Countries that don’t save end up as the poor kids on the block. They also have no wherewithal to invest. And less investment means less plant and equipment for workers to use on the job, which spells lower labor productivity, which means lower wages.
Negative national saving is possibly the scariest indicator of America’s economic demise. But enter “national savings rate” in Google, and you’ll find just a handful of articles on this topic. The government reports the values of national income and consumption, but doesn’t do the arithmetic to form a national savings rate.
Fortunately, foreigners, including governments, are investing in the U.S. They see good investment opportunities that we aren’t capturing. The amount of foreign investment coming, on net, into the U.S. constitutes our current-account deficit. Our failure to save explains why this gap is so huge.
Unfortunately, foreigners could turn off the spigot. The Chinese government has started to do so. Since July 2009, it has been gradually selling its holdings of U.S. Treasuries. Other countries may follow suit, leading to the great U.S. bond bust that many fear.
So, why aren’t we saving? The answer is personal consumption. Fourteen percentage points of the 16 percentage-point decline in the national savings rate since 1965 reflects a higher rate of personal consumption. A higher government consumption rate explains the other two percentage points.
Incidentally, the increase in the rate of government consumption isn’t defense-related; defense consumption actually fell by three percentage points as a share of national income over the period.
Our propensity to consume, privately and publicly, continues to rise. The rates of personal and government consumption are both higher now than they were in 2007, although the government consumption rate has risen by more of late.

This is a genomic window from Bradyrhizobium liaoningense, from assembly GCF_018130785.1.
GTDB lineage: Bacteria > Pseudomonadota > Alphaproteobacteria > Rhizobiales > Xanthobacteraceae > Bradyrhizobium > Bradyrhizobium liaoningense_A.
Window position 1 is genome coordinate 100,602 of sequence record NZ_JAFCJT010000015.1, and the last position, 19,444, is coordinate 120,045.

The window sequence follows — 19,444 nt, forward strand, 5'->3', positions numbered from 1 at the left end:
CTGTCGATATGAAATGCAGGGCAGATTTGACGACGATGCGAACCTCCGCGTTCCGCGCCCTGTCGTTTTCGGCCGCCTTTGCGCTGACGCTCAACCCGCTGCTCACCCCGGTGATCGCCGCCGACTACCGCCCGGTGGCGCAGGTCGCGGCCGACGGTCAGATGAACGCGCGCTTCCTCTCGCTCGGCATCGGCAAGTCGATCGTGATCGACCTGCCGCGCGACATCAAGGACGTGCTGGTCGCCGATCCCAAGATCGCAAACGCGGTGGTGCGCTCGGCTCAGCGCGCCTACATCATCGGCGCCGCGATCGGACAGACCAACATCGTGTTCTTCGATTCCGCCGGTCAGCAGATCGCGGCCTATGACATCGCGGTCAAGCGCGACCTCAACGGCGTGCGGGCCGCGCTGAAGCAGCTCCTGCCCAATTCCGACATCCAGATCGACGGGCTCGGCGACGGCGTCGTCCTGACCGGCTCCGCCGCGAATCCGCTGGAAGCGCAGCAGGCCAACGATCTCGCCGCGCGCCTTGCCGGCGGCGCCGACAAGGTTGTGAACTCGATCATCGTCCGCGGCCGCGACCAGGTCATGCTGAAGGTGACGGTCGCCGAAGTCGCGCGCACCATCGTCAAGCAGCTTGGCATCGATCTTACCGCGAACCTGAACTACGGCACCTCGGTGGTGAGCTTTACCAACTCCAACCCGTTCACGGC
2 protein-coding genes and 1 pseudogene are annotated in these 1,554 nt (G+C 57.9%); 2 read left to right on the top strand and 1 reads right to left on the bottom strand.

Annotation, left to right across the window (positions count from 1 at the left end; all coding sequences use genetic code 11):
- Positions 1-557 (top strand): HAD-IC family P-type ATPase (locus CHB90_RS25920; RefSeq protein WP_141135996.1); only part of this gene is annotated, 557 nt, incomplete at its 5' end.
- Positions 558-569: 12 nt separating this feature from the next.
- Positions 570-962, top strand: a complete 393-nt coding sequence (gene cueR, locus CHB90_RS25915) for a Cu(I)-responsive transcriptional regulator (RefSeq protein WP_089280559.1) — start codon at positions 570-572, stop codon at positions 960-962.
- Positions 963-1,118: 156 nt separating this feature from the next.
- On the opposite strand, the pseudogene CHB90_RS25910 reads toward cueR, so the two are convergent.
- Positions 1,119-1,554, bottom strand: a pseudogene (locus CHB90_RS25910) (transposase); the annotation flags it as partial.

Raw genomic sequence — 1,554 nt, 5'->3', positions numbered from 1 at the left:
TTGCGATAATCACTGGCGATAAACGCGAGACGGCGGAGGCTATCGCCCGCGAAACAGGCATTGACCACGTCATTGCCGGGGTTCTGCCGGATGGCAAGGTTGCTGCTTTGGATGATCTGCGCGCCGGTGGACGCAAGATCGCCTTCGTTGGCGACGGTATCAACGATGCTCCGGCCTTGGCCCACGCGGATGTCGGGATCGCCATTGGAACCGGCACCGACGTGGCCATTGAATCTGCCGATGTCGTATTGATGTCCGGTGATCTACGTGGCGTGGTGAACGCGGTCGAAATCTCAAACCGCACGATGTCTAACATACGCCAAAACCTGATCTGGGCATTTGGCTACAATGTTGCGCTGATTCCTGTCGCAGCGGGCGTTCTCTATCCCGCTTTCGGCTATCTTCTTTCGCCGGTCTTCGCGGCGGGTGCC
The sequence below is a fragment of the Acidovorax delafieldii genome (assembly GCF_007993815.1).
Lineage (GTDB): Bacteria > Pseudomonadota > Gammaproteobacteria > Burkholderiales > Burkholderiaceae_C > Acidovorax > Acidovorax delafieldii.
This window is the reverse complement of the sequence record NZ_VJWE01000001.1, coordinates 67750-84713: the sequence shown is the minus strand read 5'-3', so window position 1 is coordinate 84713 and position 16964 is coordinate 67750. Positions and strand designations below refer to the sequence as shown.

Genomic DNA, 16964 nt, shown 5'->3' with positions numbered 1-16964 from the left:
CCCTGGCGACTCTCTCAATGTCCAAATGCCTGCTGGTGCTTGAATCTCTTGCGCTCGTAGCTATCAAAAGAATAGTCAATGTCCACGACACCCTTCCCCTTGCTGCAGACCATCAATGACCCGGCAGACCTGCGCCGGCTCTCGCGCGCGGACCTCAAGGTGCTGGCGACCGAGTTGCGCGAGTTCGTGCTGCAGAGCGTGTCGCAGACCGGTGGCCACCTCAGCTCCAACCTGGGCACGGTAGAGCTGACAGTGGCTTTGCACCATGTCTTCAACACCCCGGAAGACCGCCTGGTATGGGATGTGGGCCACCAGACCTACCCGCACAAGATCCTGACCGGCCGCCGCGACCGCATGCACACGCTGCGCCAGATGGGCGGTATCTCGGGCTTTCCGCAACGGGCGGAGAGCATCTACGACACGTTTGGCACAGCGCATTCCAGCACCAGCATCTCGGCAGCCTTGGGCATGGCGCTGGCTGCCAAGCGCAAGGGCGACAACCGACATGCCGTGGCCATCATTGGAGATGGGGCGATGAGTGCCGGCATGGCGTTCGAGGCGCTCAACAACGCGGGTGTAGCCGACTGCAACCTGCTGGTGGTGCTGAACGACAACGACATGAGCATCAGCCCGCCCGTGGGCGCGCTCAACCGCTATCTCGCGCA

If personal consumption is the main villain for the long-term savings rate decline, whose consumption has risen? The answer is the elderly. Over the past five decades, our policy of taking ever larger sums from young savers and giving them to old spenders has more than doubled the ratio of average consumption of oldsters to average consumption of youngsters.
Overspending on Elderly
Much of this redistribution has taken place through Social Security, Medicare, and Medicaid. Collectively, these three programs spent $1.2 trillion on the elderly last year. Their total payment per oldster equaled a whopping $30,000, which is three-quarters of U.S. per-capita income. And, about half of this total constituted Medicare and Medicaid benefits, which are provided to the elderly directly in the form of personal consumption of health-care goods and services.
The bottom line? If we are serious about reversing the decline in national saving, we need to stop expropriating the young for the benefit of the old.
(Laurence J. Kotlikoff is a professor of economics at Boston University and author of “Jimmy Stewart Is Dead: Ending the World’s Ongoing Financial Plague with Limited Purpose Banking.” The opinions expressed are his own.)
To contact the writer of this column: Laurence Kotlikoff at email@example.com
To contact the editor responsible for this column: James Greiff at firstname.lastname@example.org